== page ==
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Archive for November 13th, 2009

Green Waters Around Djerba and the Kerkennah Islands, Tunisia

33.8N 10.8E

November 13th, 2009 Category: Snapshots

Tunisia - September 24th, 2009

Tunisia - September 24th, 2009

The water around the shores of eastern mainland Tunisia, the island of Djerba (below) and the Kerkennah Islands (above), and in the Gulf of Gabès (center left) and Gulf of  Boughrara (below Djerba) show various shades of green, ranging from light and bluish to dark and brownish.

Some of the dark green color may be caused by two species of green algae that have a tendency of invading the coast of Tunisia and are often found around the Kerkennah Islands.

Ridges, Valleys and a Wildfire in the Area of Knoxville, Tennessee, USA

35.9N 83.9W

November 13th, 2009 Category: Fires, Lakes, Rivers

USA - November 8th, 2009

USA - November 8th, 2009

The city of Knoxville in the state of Tennessee, USA, is visible as a greyish circular area in the lower left quadrant, near a series of hills and ridges. These are part of the Appalachian Ridge-and-Valley Province, which consists of a series of elongate and narrow ridges that traverse the upper Tennessee Valley.

Also of note in this image is a wildfire in the upper left quadrant, the smoke from which is blowing northeast. The fire is located in the state of Kentucky, not far from the Tennessee border.

The most substantial Ridge-and-Valley structures in the Knoxville area are Bays Mountain, which runs along the Knox-Blount county line to the south, and Beaver Ridge, which passes through the northern section of the town. The Great Smoky Mountains— a subrange of the Appalachian Mountains— are located approximately 20 miles (32 km) south of Knoxville.

In the southeast part of the city, the French Broad River joins the Holston River to form the Tennessee River. Knoxville is centered around a hilly area along the north bank of the river between its First Creek and Second Creek tributaries.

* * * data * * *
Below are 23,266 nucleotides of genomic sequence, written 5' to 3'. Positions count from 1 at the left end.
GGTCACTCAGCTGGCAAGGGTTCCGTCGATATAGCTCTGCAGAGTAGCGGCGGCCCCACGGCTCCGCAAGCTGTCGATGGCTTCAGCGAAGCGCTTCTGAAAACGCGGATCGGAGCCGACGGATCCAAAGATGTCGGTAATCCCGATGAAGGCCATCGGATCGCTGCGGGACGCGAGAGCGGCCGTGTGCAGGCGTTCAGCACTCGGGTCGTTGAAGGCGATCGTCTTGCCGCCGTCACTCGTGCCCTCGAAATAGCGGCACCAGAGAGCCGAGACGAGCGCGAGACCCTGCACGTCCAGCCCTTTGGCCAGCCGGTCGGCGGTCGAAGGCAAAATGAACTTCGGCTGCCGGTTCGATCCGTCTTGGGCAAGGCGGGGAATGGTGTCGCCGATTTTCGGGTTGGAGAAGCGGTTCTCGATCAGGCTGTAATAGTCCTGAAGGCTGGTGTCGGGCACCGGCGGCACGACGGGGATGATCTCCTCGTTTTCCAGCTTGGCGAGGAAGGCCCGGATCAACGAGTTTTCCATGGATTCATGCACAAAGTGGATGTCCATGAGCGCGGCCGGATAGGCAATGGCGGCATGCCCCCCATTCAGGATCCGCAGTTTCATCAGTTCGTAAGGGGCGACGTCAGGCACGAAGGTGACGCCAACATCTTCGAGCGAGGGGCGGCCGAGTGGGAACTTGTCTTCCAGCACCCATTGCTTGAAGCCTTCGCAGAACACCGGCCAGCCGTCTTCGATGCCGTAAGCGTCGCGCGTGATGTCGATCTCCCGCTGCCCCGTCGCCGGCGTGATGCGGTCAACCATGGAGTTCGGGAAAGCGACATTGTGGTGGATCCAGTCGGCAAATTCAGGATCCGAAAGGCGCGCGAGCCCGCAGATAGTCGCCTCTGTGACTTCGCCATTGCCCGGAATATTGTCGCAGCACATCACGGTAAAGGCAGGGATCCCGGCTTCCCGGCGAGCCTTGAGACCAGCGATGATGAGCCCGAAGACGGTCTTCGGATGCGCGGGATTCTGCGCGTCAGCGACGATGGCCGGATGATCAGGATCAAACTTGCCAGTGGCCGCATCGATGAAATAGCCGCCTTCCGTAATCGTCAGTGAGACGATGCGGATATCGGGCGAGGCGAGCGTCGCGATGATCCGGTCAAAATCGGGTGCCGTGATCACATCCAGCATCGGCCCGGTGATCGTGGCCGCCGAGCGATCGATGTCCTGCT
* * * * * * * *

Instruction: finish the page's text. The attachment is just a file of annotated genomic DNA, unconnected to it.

Two lakes are visible northeast of Knoxville. The first, Douglas Lake, also called Douglas Reservoir, is an artificial lake created by an impoundment of the French Broad River by Douglas Dam. The dam was built by the Tennessee Valley Authority in the early 1940s to control flooding in the Tennessee Valley and provide electricity to rural areas in the region. The lake, easily identified by it’s snakelike bends, is situated only a few miles from the Pigeon Forge/Gatlinburg area and the Great Smoky Mountains National Park.

The second body of water, just north of Douglas Lake, is the Cherokee Reservoir, also known as Cherokee Lake, formed by the impoundment of the Holston River behind Cherokee Dam, which was built for hydroelectric generation and flood control. The reservoir has a surface area of about 28,780 acres (11,650 ha), a flood-storage capacity of 749,406 acre feet (924,379,000 m3), and nearly 400 miles (640 km) of shoreline. In a normal year, the lake water level fluctuates over a range of about 27 feet (8.2 m).

Gulfs of the Sea of Marmara Near Istanbul, Turkey

41.0N 28.9E

November 13th, 2009 Category: Snapshots

Turkey- October 22nd, 2009

Turkey- October 22nd, 2009

The Bosphorus Strait, connecting the Black Sea (above) to the Sea of Marmara (below) divides the city of Istanbul, Turkey, in two. The Sea of Marmara has an area of 11,350 km² (280km x 80km) with the greatest depth reaching 1,370 m.

In this orthorectified image, some of the large, indented bays of the sea are visible cutting into the Turkish terrain on either side of the Koroglu Mountains. These include the Gulf of Izmit, center right, whose waters appear light grey, and the Gulf of Gemlik, center bottom. The body of water visible inland between these two gulfs is Lake Iznik.

Rivers and Lakes Near Volgograd, Russia – November 13th, 2009

48.7N 44.5E

November 13th, 2009 Category: Image of the day, Lakes, Rivers

Russia - October 7th, 2009

Russia - October 7th, 2009

Rivers and lakes seem to divide this image of Russian terrain into four square-like segments. The Volga River, from the center to the right edge, and the Volgograd Reservoir, from the center to the top edge, meet at an almost right-angle.  The reservoir, formed by a dam on the Volga, is thicker and darker blue.

On the other side of the image, the Don River flows across the upper left quadrant towards the center. From the center towards the bottom left is the Tsimlyansk Reservoir or Tsimlyanskoye Reservoir, another artificial lake, this time created by a dam on the Don River.

The rest of the land between the rivers seems mostly devoted to agriculture, with many rectangular fields visible. One large city, however, is visible as a grey area near the center. This is Volgograd, formerly called both Tsaritsyn and Stalingrad, the administrative center of Volgograd Oblast, Russia. It is 80 kilometres long, north to south, situated on the western bank of the Volga River.

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